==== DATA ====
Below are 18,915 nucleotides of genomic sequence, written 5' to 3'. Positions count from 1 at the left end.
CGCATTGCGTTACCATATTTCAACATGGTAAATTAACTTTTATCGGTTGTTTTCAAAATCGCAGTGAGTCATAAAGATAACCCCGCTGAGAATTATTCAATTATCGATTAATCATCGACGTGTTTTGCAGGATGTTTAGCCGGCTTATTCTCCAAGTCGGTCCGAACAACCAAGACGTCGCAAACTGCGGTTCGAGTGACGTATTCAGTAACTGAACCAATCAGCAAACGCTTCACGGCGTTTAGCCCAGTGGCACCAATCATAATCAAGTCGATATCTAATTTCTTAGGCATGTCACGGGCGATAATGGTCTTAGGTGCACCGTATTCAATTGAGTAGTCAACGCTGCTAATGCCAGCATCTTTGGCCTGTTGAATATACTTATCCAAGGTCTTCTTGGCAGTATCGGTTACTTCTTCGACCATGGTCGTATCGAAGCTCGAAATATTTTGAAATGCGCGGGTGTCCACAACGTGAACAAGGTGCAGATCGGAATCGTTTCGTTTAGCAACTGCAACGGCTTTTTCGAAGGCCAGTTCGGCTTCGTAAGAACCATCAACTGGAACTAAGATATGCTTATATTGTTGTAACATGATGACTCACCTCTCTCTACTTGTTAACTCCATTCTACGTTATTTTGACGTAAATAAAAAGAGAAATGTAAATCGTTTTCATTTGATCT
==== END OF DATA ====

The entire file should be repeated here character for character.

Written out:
Below are 18,915 nucleotides of genomic sequence, written 5' to 3'. Positions count from 1 at the left end.
CGCATTGCGTTACCATATTTCAACATGGTAAATTAACTTTTATCGGTTGTTTTCAAAATCGCAGTGAGTCATAAAGATAACCCCGCTGAGAATTATTCAATTATCGATTAATCATCGACGTGTTTTGCAGGATGTTTAGCCGGCTTATTCTCCAAGTCGGTCCGAACAACCAAGACGTCGCAAACTGCGGTTCGAGTGACGTATTCAGTAACTGAACCAATCAGCAAACGCTTCACGGCGTTTAGCCCAGTGGCACCAATCATAATCAAGTCGATATCTAATTTCTTAGGCATGTCACGGGCGATAATGGTCTTAGGTGCACCGTATTCAATTGAGTAGTCAACGCTGCTAATGCCAGCATCTTTGGCCTGTTGAATATACTTATCCAAGGTCTTCTTGGCAGTATCGGTTACTTCTTCGACCATGGTCGTATCGAAGCTCGAAATATTTTGAAATGCGCGGGTGTCCACAACGTGAACAAGGTGCAGATCGGAATCGTTTCGTTTAGCAACTGCAACGGCTTTTTCGAAGGCCAGTTCGGCTTCGTAAGAACCATCAACTGGAACTAAGATATGCTTATATTGTTGTAACATGATGACTCACCTCTCTCTACTTGTTAACTCCATTCTACGTTATTTTGACGTAAATAAAAAGAGAAATGTAAATCGTTTTCATTTGATCT